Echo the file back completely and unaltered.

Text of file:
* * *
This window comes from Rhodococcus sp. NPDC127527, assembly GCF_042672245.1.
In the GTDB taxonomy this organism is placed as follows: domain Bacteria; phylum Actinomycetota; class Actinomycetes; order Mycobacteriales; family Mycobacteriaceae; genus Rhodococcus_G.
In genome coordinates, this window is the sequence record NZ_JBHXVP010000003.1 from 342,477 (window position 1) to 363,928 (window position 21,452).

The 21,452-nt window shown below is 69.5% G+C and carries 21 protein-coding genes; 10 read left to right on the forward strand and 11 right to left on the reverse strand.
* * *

This window comes from Rhodococcus sp. NPDC127527, assembly GCF_042672245.1.
In the GTDB taxonomy this organism is placed as follows: domain Bacteria; phylum Actinomycetota; class Actinomycetes; order Mycobacteriales; family Mycobacteriaceae; genus Rhodococcus_G.
In genome coordinates, this window is the sequence record NZ_JBHXVP010000003.1 from 342,477 (window position 1) to 363,928 (window position 21,452).

The 21,452-nt window shown below is 69.5% G+C and carries 21 protein-coding genes; 10 read left to right on the forward strand and 11 right to left on the reverse strand.